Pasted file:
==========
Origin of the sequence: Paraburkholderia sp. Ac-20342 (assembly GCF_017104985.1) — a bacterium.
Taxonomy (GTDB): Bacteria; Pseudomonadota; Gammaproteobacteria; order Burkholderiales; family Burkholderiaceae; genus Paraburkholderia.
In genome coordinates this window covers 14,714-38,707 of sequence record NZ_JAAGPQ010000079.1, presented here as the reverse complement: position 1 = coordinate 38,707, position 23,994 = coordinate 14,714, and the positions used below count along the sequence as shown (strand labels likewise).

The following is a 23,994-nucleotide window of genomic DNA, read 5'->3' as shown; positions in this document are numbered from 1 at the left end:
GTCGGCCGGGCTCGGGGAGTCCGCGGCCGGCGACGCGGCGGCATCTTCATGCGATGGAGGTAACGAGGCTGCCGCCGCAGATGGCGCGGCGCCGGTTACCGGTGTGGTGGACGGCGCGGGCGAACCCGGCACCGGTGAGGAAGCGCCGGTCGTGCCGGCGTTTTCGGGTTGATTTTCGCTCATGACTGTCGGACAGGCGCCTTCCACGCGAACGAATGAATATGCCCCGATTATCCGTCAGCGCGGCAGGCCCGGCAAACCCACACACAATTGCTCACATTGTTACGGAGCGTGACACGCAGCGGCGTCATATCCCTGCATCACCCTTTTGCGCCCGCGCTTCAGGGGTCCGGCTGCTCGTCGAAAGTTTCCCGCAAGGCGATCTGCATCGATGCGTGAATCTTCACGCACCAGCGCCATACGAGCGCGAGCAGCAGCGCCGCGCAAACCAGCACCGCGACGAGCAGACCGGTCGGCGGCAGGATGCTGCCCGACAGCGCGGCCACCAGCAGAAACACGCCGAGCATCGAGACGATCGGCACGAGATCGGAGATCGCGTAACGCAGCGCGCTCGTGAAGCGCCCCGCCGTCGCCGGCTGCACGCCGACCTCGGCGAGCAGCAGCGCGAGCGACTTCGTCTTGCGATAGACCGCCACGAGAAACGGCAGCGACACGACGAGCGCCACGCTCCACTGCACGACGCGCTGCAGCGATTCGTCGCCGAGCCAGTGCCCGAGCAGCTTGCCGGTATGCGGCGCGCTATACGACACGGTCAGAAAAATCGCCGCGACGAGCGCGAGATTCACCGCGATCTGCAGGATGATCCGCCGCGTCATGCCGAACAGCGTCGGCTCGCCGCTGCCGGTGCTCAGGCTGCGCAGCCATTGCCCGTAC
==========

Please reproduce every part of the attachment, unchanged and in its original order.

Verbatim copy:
Origin of the sequence: Paraburkholderia sp. Ac-20342 (assembly GCF_017104985.1) — a bacterium.
Taxonomy (GTDB): Bacteria; Pseudomonadota; Gammaproteobacteria; order Burkholderiales; family Burkholderiaceae; genus Paraburkholderia.
In genome coordinates this window covers 14,714-38,707 of sequence record NZ_JAAGPQ010000079.1, presented here as the reverse complement: position 1 = coordinate 38,707, position 23,994 = coordinate 14,714, and the positions used below count along the sequence as shown (strand labels likewise).

The following is a 23,994-nucleotide window of genomic DNA, read 5'->3' as shown; positions in this document are numbered from 1 at the left end:
GTCGGCCGGGCTCGGGGAGTCCGCGGCCGGCGACGCGGCGGCATCTTCATGCGATGGAGGTAACGAGGCTGCCGCCGCAGATGGCGCGGCGCCGGTTACCGGTGTGGTGGACGGCGCGGGCGAACCCGGCACCGGTGAGGAAGCGCCGGTCGTGCCGGCGTTTTCGGGTTGATTTTCGCTCATGACTGTCGGACAGGCGCCTTCCACGCGAACGAATGAATATGCCCCGATTATCCGTCAGCGCGGCAGGCCCGGCAAACCCACACACAATTGCTCACATTGTTACGGAGCGTGACACGCAGCGGCGTCATATCCCTGCATCACCCTTTTGCGCCCGCGCTTCAGGGGTCCGGCTGCTCGTCGAAAGTTTCCCGCAAGGCGATCTGCATCGATGCGTGAATCTTCACGCACCAGCGCCATACGAGCGCGAGCAGCAGCGCCGCGCAAACCAGCACCGCGACGAGCAGACCGGTCGGCGGCAGGATGCTGCCCGACAGCGCGGCCACCAGCAGAAACACGCCGAGCATCGAGACGATCGGCACGAGATCGGAGATCGCGTAACGCAGCGCGCTCGTGAAGCGCCCCGCCGTCGCCGGCTGCACGCCGACCTCGGCGAGCAGCAGCGCGAGCGACTTCGTCTTGCGATAGACCGCCACGAGAAACGGCAGCGACACGACGAGCGCCACGCTCCACTGCACGACGCGCTGCAGCGATTCGTCGCCGAGCCAGTGCCCGAGCAGCTTGCCGGTATGCGGCGCGCTATACGACACGGTCAGAAAAATCGCCGCGACGAGCGCGAGATTCACCGCGATCTGCAGGATGATCCGCCGCGTCATGCCGAACAGCGTCGGCTCGCCGCTGCCGGTGCTCAGGCTGCGCAGCCATTGCCCGTAC